Quick reminder: these nice folks from Scotland currently have an active Indiegogo campaign trying to raise about $2,600. With one month down and one month to go, they’re two-thirds of the way to their goal. If you’d like to help them get the last $800 of the way there, please click the link below…
Scottish fan series STAR TREK: INTREPID began work on their first Trek fan film waaaaay back in 2003. Since then, they’ve completed production on a dozen fan films ranging in length from 6 to 47 minutes. (Read more about their history here.) Their latest release, “Dissonant Minds” came out last week, reconfirming their status as the longest-running, still-active Star Trek fan film group in the world!
Considering that these folks have been producing Trek fan content for 17 years, it may not be as surprising as some might think to discover that a good deal of the footage in this latest fan film was shot back in 2012! Yep, this fan film has been EIGHT YEARS in the making!!! And “Dissonant Minds” also had help from show-runners on three other major Trek fan productions (although it is not a crossover).
So let’s take a look…
If you’re curious which parts are from 2012, it’s all of the outdoor scenes plus the scenes in the governor’s office. What happened to make the production take so long? Well, unfortunately, after a full weekend of grueling filming way back when, a good portion of the outdoor shots turned out to be unusable in the final production for various reasons, and so the footage lingered on a hard drive.
Why not just re-shoot it? Show-runner NICK COOK explained that one of the cast, BODO HARTWIG, lives in Germany, so accommodating his schedule was an issue. “I didn’t feel comfortable asking him to make a second trip to reshoot it,” Nick told me. “The other issue was that this was sort of the start of a period of slow down for us, largely due to me being busy with work and family—and probably a degree of burn out. These films are hard work and can be pretty draining.”
Eventually, the script was reworked to incorporate a number of new scenes to make up for the loss of footage planetside. The bridge, sickbay, and space station scenes were shot separately s few years later on green screen using the revised script. “The original script is quite different and involved a lot more time with Merik and the civilians,” Nick explained. “I really struggled finding the right direction for that revised plot. I had a few dead end ideas over time, but I kept coming back to it.”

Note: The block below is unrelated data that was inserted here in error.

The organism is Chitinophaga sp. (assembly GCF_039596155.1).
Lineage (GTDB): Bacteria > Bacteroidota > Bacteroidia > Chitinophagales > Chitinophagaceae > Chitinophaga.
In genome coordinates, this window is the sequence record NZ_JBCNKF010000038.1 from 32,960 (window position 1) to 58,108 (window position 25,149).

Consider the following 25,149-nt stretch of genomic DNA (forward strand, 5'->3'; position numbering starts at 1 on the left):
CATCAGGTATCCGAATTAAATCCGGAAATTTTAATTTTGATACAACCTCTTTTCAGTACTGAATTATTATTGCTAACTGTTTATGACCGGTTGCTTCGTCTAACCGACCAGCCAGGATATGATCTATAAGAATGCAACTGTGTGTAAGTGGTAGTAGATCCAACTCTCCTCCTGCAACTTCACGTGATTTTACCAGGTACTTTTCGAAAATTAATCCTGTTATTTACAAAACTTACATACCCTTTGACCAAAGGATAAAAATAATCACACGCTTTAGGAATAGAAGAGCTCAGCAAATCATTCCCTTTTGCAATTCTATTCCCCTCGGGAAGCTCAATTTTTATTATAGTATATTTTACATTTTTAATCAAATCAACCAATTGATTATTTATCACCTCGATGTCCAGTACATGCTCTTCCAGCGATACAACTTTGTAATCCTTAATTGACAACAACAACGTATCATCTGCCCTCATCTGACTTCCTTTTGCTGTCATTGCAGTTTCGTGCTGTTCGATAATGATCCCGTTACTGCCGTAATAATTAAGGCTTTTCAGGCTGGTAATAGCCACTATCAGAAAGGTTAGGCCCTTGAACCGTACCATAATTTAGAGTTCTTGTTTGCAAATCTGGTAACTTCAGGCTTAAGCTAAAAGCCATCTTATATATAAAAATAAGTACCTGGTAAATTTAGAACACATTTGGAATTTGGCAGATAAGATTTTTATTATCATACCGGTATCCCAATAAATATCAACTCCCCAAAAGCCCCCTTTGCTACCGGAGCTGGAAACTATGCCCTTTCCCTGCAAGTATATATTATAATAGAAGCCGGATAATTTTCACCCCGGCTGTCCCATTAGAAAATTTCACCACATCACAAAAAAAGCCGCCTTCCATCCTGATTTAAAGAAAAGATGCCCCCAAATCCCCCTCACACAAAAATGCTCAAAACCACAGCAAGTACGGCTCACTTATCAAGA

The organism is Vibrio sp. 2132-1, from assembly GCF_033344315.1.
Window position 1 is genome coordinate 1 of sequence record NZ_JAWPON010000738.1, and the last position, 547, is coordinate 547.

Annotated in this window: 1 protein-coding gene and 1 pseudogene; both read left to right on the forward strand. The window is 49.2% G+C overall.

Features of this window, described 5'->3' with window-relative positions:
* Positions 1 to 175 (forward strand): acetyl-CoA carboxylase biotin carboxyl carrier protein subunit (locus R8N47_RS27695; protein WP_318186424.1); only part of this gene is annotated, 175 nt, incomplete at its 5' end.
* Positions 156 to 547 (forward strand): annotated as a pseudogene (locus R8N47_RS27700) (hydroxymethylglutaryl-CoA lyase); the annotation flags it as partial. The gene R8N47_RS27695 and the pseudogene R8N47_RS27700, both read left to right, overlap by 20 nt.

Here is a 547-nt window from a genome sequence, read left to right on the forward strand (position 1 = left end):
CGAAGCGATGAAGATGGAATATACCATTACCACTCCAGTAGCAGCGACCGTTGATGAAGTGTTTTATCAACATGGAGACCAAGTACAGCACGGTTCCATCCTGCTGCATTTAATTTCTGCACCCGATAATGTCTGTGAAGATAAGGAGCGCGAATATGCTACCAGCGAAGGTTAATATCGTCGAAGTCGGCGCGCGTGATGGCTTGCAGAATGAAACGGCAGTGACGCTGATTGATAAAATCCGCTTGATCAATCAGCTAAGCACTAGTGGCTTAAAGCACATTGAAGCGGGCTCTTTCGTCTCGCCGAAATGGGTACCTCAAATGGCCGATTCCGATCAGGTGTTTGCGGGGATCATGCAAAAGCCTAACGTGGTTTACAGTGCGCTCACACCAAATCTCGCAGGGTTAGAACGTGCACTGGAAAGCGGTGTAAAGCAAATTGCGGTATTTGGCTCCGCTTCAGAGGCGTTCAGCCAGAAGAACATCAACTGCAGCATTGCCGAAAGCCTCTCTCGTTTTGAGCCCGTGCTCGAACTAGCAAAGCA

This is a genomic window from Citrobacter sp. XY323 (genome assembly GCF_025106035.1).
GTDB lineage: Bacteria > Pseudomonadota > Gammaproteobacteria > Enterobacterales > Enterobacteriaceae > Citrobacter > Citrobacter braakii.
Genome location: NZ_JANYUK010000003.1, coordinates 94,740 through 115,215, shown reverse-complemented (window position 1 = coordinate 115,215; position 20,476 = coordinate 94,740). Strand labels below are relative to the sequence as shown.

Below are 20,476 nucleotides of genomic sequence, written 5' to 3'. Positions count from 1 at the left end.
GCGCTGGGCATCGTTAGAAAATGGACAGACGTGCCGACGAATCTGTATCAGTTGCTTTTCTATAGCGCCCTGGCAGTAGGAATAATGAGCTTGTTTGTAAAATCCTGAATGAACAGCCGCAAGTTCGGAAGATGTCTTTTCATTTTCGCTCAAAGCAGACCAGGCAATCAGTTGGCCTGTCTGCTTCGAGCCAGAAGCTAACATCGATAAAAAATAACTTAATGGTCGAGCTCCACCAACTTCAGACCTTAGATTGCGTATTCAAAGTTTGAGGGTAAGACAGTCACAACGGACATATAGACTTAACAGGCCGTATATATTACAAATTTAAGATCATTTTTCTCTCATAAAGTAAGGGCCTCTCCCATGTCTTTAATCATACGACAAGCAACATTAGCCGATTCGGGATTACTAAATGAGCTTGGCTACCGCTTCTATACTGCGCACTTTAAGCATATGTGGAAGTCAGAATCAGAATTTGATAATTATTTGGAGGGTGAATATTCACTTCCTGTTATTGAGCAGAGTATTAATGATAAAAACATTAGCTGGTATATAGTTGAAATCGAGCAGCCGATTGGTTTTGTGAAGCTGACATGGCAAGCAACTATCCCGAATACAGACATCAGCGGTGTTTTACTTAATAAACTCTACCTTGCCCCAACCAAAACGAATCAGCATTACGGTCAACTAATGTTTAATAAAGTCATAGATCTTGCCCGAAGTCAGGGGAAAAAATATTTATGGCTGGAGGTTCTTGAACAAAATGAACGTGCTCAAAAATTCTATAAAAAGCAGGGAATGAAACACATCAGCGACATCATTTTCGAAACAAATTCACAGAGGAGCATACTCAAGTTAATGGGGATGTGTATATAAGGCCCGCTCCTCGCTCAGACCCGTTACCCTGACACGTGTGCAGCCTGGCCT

And yet, even with more footage filmed, the film didn’t make much more progress in post-production until a fellow fan filmmaker stepped in to help…
“SAMUEL COCKINGS really helped get my head back into it.” Nick continued. “I wasn’t sure we’d ever finish this one. Sam’s enthusiasm, and seeing his effects in the edit, were a real tonic for me. The entire film very much rests on the effects work. It’s the effects that sell it. If I hadn’t had the help of a lot of good people, and the calibre of their work, this film would never have been finished.”
It’s true that Sam’s work in “Dissonant Minds” is magnificent, as usual (he is the Wolfgang Puck of VFX for fan films). He is the first of the three fan film show-runners (TEMPORAL ANOMALY and the upcoming CONVERGENCE) who had a hand in helping Nick complete this fan film. So who are the other two?
The first is ROB CAVES from the long-running southern California-based STAR TREK: HIDDEN FRONTIER fan series. Back in the early days of Intrepid, the two productions used to team up across the Atlantic somewhat regularly. The scene with Admiral Selek on the view screen had originally been shot by the HF folks for a different Intrepid fan film titled “The Conviction of Demons.”
Nick commented about the inclusion of the short scene: “It’s a little bit extraneous, but I wanted to use that footage, since Rob and everyone had gone to the trouble of shooting it for us. I have some other footage they shot for us, but I’m saving that for my fifteen minute cut of ‘The Conviction of Demons.’ Getting this film finished convinced me that I could take the basics of that story and use the footage we’d already shot alongside some new material. So we’ll hopefully manage that at some point this year.
The final show-runner to lend a hand was LEO TIERNEY of the STAR TREK: DECEPTION two-part fan series. Leo did all of the green screen keying—except for the opening office scene with Tagen and Mitchell, which was keyed by STEVE GILSON—and it was a big help.
The last pieces of the puzzle came with the visual FX. In addition to Sam Cockings, who provided the space shots and the crashed spacecraft, HENRY GIBBENS built the 3D Surai model (see the image at the top of this blog) from scratch and then animated and composited the 3D Surai into the live-action shots. “And boy did he do a great job on that,” raves Nick. “It was the last big effect we needed to sell it, so having him agree to do that work was a huge relief. If I hadn’t had the help of all the people I mentioned, and the calibre of their work, this film would never have been finished.”
And before I go, let me end this blog with their blooper reel. Intrepid is (in)famous for releasing bloopers shortly after their films come out. But be warned: there’s some colorful metaphors—quite a few!—so cover up the children’s ears while it plays…